August 2021 Industry Update

August 2021

 

Real Estate and Development

New York just surpassed San Francisco as the most expensive rental market in the U.S. - The coronavirus pandemic caused a massive disruption to New York’s real estate market early on, but demand has since turned around. Rents are not only rebounding but returning to pre-pandemic levels. CNBC

NYC apartment leases with major concessions are coming up for renewal. Here's how to negotiate - In addition to landing apartments with lower rents, New York City renters who signed new leases during the pandemic scored major concessions, like multiple months free, paid broker fees and sometimes other freebies like flexible move in-dates, relaxed pet policies, or reduced fees for storage, and parking spots. But what is happening now—as those freebie-laden leases start to come end—especially those with free months, which made apartments much more affordable? NYC renters are about to find out. - Brick Underground

Ramped-up testing helps contractors fight delta variant - Ezra Laniado has been fighting the pandemic on his jobsites, one COVID-19 test at a time. As the owner of Landmark Construction Crew, a Los Angeles-based commercial contractor, he learned early on that keeping his teams up and running meant making sure that anyone who got sick stayed away, and then immediately got tested. - Construction Dive

Why Life Sciences Is The Hottest Sector In CRE - The life sciences sector was the outlier while much of the business world suffered through 2020. According to CBRE, life sciences employment in July 2020 was actually higher than the year prior, and venture capital funding at that point was setting records. Commercial lab space, meanwhile, grew 12 percent in 2020, with a similar growth anticipated for 2021 in the form of new construction, and lab space rents have been rising unabated. - Commercial Observer


 

Architecture and Design

Meet the millennial New Yorkers dropping as much as $45,000 on interior designers to help pimp out their pandemic pads: 'Time is the biggest luxury' (featuring photography by Leon Cato) - A 2,000-square-foot apartment is a unicorn in New York City, but when Rachel Martino nabbed such a gem last June, she didn't know what to do with it. By March, she decided to bring in outside help: an interior designer. She likened it to using a wedding planner. - Business Insider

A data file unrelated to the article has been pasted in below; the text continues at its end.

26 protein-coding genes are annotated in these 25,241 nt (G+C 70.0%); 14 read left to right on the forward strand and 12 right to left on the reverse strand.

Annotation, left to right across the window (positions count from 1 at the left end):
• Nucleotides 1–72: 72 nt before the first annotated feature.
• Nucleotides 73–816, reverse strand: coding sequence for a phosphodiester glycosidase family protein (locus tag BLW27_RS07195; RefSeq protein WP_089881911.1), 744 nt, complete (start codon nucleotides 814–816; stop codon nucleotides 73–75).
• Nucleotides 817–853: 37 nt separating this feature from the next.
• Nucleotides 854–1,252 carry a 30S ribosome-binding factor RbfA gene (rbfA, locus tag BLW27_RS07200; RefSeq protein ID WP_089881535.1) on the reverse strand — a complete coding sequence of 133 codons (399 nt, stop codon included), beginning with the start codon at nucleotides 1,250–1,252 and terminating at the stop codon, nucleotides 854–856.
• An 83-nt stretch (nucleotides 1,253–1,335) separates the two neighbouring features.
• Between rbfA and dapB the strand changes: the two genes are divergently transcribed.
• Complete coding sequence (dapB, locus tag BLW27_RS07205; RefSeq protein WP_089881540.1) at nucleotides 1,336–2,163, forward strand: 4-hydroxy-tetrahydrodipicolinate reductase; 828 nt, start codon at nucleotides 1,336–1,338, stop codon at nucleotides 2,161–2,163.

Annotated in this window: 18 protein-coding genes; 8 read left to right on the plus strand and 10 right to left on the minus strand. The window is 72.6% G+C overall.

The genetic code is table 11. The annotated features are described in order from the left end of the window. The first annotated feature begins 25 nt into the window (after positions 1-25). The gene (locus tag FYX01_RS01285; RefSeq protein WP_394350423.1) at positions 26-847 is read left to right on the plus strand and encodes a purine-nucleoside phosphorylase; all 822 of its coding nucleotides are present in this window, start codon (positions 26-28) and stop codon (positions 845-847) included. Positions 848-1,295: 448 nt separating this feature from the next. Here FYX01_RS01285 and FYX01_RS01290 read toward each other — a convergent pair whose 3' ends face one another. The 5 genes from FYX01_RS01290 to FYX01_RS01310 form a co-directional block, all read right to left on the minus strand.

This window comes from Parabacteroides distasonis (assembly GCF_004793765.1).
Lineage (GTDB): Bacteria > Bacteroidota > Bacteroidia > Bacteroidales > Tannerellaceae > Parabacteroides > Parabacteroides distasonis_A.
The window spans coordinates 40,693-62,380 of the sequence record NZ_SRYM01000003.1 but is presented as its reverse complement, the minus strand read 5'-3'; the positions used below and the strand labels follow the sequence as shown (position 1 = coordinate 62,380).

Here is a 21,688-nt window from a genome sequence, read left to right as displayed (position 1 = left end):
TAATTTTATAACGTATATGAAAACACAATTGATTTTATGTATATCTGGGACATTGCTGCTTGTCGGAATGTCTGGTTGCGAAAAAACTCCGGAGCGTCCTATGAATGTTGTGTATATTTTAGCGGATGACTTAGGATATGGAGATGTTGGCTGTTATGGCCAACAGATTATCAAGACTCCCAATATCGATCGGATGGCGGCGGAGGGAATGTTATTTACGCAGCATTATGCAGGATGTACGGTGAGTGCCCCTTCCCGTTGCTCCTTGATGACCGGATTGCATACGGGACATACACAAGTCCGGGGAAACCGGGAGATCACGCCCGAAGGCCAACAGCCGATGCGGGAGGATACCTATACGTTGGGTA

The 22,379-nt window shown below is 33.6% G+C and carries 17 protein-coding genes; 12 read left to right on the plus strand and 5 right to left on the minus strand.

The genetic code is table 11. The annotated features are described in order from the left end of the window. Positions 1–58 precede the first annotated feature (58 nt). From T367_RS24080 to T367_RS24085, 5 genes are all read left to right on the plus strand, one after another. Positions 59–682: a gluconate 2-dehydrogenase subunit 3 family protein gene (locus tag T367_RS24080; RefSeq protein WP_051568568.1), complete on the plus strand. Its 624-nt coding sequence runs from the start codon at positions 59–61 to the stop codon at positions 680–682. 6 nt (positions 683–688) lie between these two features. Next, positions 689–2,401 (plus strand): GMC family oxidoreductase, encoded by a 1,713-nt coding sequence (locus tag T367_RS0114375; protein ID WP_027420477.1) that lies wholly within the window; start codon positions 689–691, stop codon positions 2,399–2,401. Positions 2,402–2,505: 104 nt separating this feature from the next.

How can design help the visually impaired? - Dutch designer Simon Dogger has created projects that open up the museum world for blind and visually-impaired visitors. He speaks to art historian and disability activist Amanda Cachia about access technologies, inspirational personal experiences and the virtues of physical spaces - Wallpaper

 

Creating Digital Equity in a Hybrid Workforce - Experts suggest that nine out of ten organizations are moving to hybrid, but as we learned in this podcast, hybrid is the hardest. As so many make the switch to a hybrid workforce, a multitude of new considerations are brought to the forefront in creating an equitable workforce and workplace. On a Zoom screen all the boxes are the same size, but what happens when three people are in one room and only one is virtual? Is the experience digitally equitable? Does the remote person feel “less than” or “left out” when cameras go off? In order to make hybrid stick, we must find ways to create an equitable experience.  - Interior Design

 


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